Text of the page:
This month, Dr. Brian Flanagan, Associate Professor of Theology at Marymount University, achieved national recognition by officially becoming the acting President of the College Theology Society (CTS).
Founded in 1954 as a Roman Catholic organization of lay and religious teachers of undergraduate theology, CTS is a professional association of college and university professors now totaling over 500 across the U.S., Canada and Europe. Dr. Flanagan has been a member of the Society since 2002 when he was still a doctoral student at Boston College, and has since served as Treasurer from 2010 to 2016 and spent the last year in the “President-Elect” role to learn the ropes of the position.
“The President of CTS is supported by a very active, very engaged Board of Trustees, so my responsibilities are primarily that of an organizer of those efforts – planning our Annual Meeting, supporting the publication of the volume that results from that Meeting, working closely with the editor of our Society’s biannual journal, Horizons, and representing the Society with other scholarly groups,” Dr. Flanagan said. “Having served as Treasurer, I know how hard the various members of the Board work. I’ll get to do a lot of the less onerous, more fun stuff – cheerleading, encouraging and thanking them!”
During his tenure as CTS President, which will last until June 2023, Dr. Flanagan aims to accomplish several strategic goals. These include fostering more creative gatherings and conversations with colleagues throughout the academic year, as well as presiding over next year’s Annual Meeting, with the theme of “’Why We Can’t Wait’: Racism and the Church.”
“I’m excited to be working with the conveners of that meeting – Drs. Catherine Punsalan-Manlimos of Detroit Mercy, Tracy Tiemeier of Loyola Marymount and Elisabeth Vasko of Duquesne – to address the structures of racial injustice both in our wider church but also in our Society itself,” Dr. Flanagan explained. “We will address the ways that we, as a historically primarily White Catholic society, can proactively address inequity within CTS and become a more intentionally anti-racist organization.”
Dr. Flanagan credits CTS with positively impacting his teaching style and curriculum as a professor at Marymount, reflecting on his participation in a Society teaching workshop focused on race, racism and pedagogy that he says helped him learn how to talk about these topics in the diverse classrooms of the University. Recently, he also presented to fellow CTS members how he adapted his medieval theology course to hone in on contemplative practices and medieval spirituality in order to help students respond to the challenges of the COVID-19 pandemic and to an uncertain world more broadly.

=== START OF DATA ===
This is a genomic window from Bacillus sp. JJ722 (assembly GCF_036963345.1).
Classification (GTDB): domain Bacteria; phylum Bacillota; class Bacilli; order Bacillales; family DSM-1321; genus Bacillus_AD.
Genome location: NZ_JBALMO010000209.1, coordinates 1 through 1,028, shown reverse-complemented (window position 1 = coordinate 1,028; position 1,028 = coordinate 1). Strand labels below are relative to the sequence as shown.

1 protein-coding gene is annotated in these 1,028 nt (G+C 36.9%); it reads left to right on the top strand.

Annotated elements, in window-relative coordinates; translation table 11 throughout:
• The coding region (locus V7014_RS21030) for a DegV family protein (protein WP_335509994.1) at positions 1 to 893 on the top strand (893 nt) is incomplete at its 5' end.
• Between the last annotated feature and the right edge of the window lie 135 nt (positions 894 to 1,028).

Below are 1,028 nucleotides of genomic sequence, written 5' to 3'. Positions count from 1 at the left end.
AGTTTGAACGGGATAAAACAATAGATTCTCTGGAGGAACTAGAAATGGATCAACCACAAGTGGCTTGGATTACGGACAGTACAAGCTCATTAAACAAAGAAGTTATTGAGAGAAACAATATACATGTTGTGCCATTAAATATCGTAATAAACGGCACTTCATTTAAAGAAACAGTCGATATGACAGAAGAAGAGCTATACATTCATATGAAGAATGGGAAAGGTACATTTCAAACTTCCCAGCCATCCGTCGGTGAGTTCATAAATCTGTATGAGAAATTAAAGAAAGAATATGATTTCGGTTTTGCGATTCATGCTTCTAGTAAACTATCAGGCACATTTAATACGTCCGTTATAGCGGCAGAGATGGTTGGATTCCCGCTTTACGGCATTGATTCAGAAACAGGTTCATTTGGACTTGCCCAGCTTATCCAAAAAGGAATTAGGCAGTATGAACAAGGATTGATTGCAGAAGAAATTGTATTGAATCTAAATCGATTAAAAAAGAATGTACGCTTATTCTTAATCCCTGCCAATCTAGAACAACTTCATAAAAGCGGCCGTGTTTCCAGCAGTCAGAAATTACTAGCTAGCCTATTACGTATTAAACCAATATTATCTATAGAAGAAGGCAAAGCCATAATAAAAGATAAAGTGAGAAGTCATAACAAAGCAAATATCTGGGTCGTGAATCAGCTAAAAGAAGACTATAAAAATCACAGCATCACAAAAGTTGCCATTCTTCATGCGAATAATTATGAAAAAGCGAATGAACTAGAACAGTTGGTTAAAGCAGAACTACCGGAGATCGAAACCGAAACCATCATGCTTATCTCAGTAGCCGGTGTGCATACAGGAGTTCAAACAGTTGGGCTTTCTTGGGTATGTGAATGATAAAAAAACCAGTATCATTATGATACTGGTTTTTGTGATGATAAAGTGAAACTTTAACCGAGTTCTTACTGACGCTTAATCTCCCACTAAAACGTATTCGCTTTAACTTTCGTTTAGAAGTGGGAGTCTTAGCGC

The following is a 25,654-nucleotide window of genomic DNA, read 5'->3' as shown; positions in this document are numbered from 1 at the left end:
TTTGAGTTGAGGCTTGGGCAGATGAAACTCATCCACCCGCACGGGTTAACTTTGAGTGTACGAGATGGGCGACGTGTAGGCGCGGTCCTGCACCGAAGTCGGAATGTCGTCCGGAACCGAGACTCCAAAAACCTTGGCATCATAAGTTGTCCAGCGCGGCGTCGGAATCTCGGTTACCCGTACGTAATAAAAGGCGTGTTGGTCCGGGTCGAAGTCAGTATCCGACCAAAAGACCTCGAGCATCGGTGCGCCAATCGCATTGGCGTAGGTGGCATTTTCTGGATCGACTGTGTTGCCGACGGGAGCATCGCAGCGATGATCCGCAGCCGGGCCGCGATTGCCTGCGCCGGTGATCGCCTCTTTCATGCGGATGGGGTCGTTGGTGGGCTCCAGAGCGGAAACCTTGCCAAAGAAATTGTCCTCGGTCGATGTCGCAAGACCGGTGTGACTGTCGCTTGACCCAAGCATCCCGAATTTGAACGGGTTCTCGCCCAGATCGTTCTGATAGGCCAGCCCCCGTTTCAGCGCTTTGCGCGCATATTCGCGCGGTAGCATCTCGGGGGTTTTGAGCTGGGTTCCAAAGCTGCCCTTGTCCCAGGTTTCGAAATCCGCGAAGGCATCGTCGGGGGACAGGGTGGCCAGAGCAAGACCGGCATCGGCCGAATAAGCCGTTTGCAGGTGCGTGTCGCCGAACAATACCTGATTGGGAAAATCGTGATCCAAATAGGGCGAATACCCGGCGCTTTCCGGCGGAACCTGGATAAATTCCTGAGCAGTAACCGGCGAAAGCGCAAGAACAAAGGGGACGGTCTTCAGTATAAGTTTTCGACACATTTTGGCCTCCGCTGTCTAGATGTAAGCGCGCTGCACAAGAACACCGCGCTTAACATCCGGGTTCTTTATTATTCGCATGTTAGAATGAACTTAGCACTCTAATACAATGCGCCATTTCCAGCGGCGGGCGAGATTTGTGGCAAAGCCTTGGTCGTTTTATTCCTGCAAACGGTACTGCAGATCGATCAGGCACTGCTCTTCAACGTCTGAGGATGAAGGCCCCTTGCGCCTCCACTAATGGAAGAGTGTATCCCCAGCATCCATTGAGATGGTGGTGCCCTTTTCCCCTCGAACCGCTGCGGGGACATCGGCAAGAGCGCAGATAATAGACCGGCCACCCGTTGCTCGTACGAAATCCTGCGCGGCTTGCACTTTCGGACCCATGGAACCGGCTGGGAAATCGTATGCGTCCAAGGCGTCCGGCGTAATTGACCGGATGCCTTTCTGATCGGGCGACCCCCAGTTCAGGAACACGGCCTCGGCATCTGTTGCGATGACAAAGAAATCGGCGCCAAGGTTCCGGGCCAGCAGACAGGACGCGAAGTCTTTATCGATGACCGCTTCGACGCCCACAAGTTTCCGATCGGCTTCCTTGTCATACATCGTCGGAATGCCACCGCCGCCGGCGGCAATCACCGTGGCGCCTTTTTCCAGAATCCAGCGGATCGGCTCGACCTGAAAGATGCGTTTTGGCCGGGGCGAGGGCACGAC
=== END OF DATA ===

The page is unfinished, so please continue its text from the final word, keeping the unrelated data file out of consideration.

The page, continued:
“Most of my best teaching ideas are derived from collaboration with my colleagues at CTS and at Marymount,” Dr. Flanagan said. “The Society’s focus on combining solid research with attention to pedagogy means that talking about how to translate the study of theology and religion into forms and methods that work for our students is always part of the formal and informal conversation.”
The Society is also a place for courageous, and sometimes controversial, conversations, Dr. Flanagan says. A few weeks ago during the CTS 2021 Annual Meeting, Bishop John Stowe of Kentucky made headlines after apologizing to Margie Winters, the former director of religious education at a Catholic school in Pennsylvania. He told Winters, who was fired in 2015 because of her marriage to a woman, that she was betrayed by an institution that she loves. (More info can be found in this story published by the National Catholic Reporter)
“Having a free, open and respectful conversation about the actual questions and experiences we bring to our work, even when we disagree, is what we try to model to our students and maintain in our dialogues,” Dr. Flanagan added. “We were founded primarily by religious sisters like the RSHM sisters who founded Marymount, as well as brothers, priests and lay Catholics who taught undergraduates. They passed on to us the habits of taking our work seriously, without taking ourselves overly seriously – allowing us to welcome everyone from graduate students to retired professors into a robust, but routinely charitable, dialogue.”
Dr. Flanagan is the author of the award-winning book, Stumbling in Holiness: Sin and Sanctity in the Church, and is currently writing a book on Pope Francis’s efforts to make wider participation and transparency in decision-making an integral practice of the Catholic Church at all levels. He is also the Co-Chair of the Ecclesiological Investigations Unit of the American Academy of Religion.
At Marymount, Dr. Flanagan specializes in the teaching of systematic theology, ecclesiology and the liturgy and sacraments. He holds a Ph.D. and M.A. from Boston College, as well as a bachelor’s degree from the Catholic University of America.